Pitt guard Newkirk shines off bench with improved shooting touch
Josh Newkirk has spent as much time in the gym working on his weaknesses as he has improving his strengths that it's becoming difficult to tell the difference.
The Pitt freshman guard has followed inconsistent nonconference play by becoming a catalyst off the bench for the Panthers in their first two ACC games.
“Obviously, the last two games, he's been terrific,” Pitt coach Jamie Dixon said after the 79-59 victory over Maryland on Monday at Petersen Events Center. “He's a great kid who listens and wants to get better, and he's got a lot of physical tools. He's quick, a good decision-maker for a freshman and he can shoot the ball well.”
The 6-foot-1 Newkirk, known primarily for his quickness at the point, is shooting 71.4 percent from the field — including 3 of 4 from 3-point range — in conference play.
In the first 13 games, Newkirk shot 41.2 percent (21 of 51) overall and 29.4 percent (5 of 17 ) from 3-point range. Yet Dixon called Newkirk “probably a better shooter than I anticipated coming in.”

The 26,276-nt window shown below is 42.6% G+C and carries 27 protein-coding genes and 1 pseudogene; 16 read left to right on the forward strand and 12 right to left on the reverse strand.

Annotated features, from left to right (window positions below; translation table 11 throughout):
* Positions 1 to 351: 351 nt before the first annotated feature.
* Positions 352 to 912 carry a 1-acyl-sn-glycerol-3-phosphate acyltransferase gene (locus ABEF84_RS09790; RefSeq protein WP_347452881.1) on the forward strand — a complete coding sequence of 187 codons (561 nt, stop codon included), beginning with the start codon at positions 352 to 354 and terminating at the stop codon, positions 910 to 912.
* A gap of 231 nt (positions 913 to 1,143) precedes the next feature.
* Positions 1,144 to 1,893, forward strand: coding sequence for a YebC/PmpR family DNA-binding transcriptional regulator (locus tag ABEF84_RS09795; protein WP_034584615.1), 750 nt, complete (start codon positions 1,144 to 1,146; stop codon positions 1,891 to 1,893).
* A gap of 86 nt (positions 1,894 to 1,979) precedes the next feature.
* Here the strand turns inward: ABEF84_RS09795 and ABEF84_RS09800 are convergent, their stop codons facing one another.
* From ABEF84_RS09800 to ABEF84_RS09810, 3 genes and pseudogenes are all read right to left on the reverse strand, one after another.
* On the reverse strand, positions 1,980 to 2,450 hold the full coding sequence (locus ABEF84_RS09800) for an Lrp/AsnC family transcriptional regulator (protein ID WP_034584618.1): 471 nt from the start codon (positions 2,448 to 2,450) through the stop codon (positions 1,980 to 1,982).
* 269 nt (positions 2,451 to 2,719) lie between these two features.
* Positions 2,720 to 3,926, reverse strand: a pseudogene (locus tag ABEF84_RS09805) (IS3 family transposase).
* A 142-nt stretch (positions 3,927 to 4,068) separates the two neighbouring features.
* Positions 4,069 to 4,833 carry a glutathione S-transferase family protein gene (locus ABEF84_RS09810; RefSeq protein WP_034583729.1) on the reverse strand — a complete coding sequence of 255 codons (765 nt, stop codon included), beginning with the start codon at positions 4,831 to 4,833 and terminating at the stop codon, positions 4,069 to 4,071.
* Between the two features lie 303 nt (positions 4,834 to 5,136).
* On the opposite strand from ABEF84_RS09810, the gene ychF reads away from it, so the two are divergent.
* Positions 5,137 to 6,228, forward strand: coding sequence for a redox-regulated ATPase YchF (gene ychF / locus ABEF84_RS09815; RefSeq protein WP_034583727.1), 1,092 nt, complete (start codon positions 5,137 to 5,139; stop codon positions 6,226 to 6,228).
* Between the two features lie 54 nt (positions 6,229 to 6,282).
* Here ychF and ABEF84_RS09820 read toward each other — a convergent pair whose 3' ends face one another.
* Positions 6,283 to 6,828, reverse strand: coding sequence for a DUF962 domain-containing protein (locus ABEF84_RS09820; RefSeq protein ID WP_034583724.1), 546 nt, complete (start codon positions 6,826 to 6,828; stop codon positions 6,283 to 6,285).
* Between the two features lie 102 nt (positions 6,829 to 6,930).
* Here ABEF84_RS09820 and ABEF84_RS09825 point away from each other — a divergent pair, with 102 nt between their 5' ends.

And Dixon isn't alone in that assessment, noting that former Pitt and UCLA coach Ben Howland said the same when visiting this past fall.
“When Ben was here, he was surprised to see how good a shooter he was,” Dixon said. “I think he also plays well with James (Robinson), too. That's a nice combination that we have.”
A Raleigh, N.C., native, Newkirk had a happy homecoming Saturday against N.C. State. He snapped the Wolfpack's early 15-0 run with a breakaway, later adding a 3-pointer to cut it to 25-20.
Newkirk made the first of two treys against Maryland in the first half, then added a 15-foot pull-up jumper.
Dixon said Newkirk's 3-pointer off an out-of-bounds play with 13:39 in the second half — which gave the Panthers their first double-digit lead — “broke it open.”
This isn't the first time Newkirk has made major contributions — he was 4 of 6 overall and 3 of 3 on 3-pointers in scoring 11 points against Savannah State in the opener — but it marks his best back-to-back performances.
“It means a lot,” Newkirk said. “It gave me a confidence boost. I'm just coming in and bringing energy, just doing the little things right. Hopefully, I'll be able to play more.”
The Panthers see Newkirk and Durand Johnson as spark plugs off the bench, which has carried them through first-half struggles in two ACC games.
“Josh brings a different speed than James,” fifth-year senior Lamar Patterson said. “It definitely switches up our tempo a little bit.
“Teams have to prepare for Durand and Josh. They come off the bench, and they know what they've got to do: They know they've got to bring the energy. It's just good to see these guys step it up a notch in big games like this, in the ACC, and we expect it from them all year long.”